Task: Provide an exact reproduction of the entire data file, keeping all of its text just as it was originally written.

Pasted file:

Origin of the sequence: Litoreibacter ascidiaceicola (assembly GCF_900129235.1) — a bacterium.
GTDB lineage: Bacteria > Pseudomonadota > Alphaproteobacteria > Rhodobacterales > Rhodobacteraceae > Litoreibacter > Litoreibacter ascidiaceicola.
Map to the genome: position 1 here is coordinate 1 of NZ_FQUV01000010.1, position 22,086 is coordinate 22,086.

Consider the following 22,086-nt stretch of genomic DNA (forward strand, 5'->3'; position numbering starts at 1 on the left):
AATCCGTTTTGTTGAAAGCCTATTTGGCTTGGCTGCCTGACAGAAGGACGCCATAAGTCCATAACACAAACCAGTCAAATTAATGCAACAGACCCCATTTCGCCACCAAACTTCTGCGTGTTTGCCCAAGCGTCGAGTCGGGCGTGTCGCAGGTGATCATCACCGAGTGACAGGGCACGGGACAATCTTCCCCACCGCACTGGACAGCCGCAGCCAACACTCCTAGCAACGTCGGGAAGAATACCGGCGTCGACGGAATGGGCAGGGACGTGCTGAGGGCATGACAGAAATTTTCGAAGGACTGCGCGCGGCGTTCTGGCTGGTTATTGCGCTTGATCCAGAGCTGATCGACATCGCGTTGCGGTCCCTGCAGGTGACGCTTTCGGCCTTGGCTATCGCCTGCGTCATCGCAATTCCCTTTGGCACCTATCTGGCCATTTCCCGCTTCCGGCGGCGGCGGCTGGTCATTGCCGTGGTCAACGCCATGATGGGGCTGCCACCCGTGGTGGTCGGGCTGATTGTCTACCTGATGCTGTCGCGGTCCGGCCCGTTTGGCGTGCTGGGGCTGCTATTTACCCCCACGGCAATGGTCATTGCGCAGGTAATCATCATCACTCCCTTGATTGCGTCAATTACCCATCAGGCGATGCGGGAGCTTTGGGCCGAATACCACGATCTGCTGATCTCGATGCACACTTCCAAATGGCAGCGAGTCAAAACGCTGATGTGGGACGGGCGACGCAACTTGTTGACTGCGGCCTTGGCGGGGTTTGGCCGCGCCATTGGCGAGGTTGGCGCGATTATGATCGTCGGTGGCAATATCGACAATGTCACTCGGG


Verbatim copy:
Origin of the sequence: Litoreibacter ascidiaceicola (assembly GCF_900129235.1) — a bacterium.
GTDB lineage: Bacteria > Pseudomonadota > Alphaproteobacteria > Rhodobacterales > Rhodobacteraceae > Litoreibacter > Litoreibacter ascidiaceicola.
Map to the genome: position 1 here is coordinate 1 of NZ_FQUV01000010.1, position 22,086 is coordinate 22,086.

Consider the following 22,086-nt stretch of genomic DNA (forward strand, 5'->3'; position numbering starts at 1 on the left):
AATCCGTTTTGTTGAAAGCCTATTTGGCTTGGCTGCCTGACAGAAGGACGCCATAAGTCCATAACACAAACCAGTCAAATTAATGCAACAGACCCCATTTCGCCACCAAACTTCTGCGTGTTTGCCCAAGCGTCGAGTCGGGCGTGTCGCAGGTGATCATCACCGAGTGACAGGGCACGGGACAATCTTCCCCACCGCACTGGACAGCCGCAGCCAACACTCCTAGCAACGTCGGGAAGAATACCGGCGTCGACGGAATGGGCAGGGACGTGCTGAGGGCATGACAGAAATTTTCGAAGGACTGCGCGCGGCGTTCTGGCTGGTTATTGCGCTTGATCCAGAGCTGATCGACATCGCGTTGCGGTCCCTGCAGGTGACGCTTTCGGCCTTGGCTATCGCCTGCGTCATCGCAATTCCCTTTGGCACCTATCTGGCCATTTCCCGCTTCCGGCGGCGGCGGCTGGTCATTGCCGTGGTCAACGCCATGATGGGGCTGCCACCCGTGGTGGTCGGGCTGATTGTCTACCTGATGCTGTCGCGGTCCGGCCCGTTTGGCGTGCTGGGGCTGCTATTTACCCCCACGGCAATGGTCATTGCGCAGGTAATCATCATCACTCCCTTGATTGCGTCAATTACCCATCAGGCGATGCGGGAGCTTTGGGCCGAATACCACGATCTGCTGATCTCGATGCACACTTCCAAATGGCAGCGAGTCAAAACGCTGATGTGGGACGGGCGACGCAACTTGTTGACTGCGGCCTTGGCGGGGTTTGGCCGCGCCATTGGCGAGGTTGGCGCGATTATGATCGTCGGTGGCAATATCGACAATGTCACTCGGG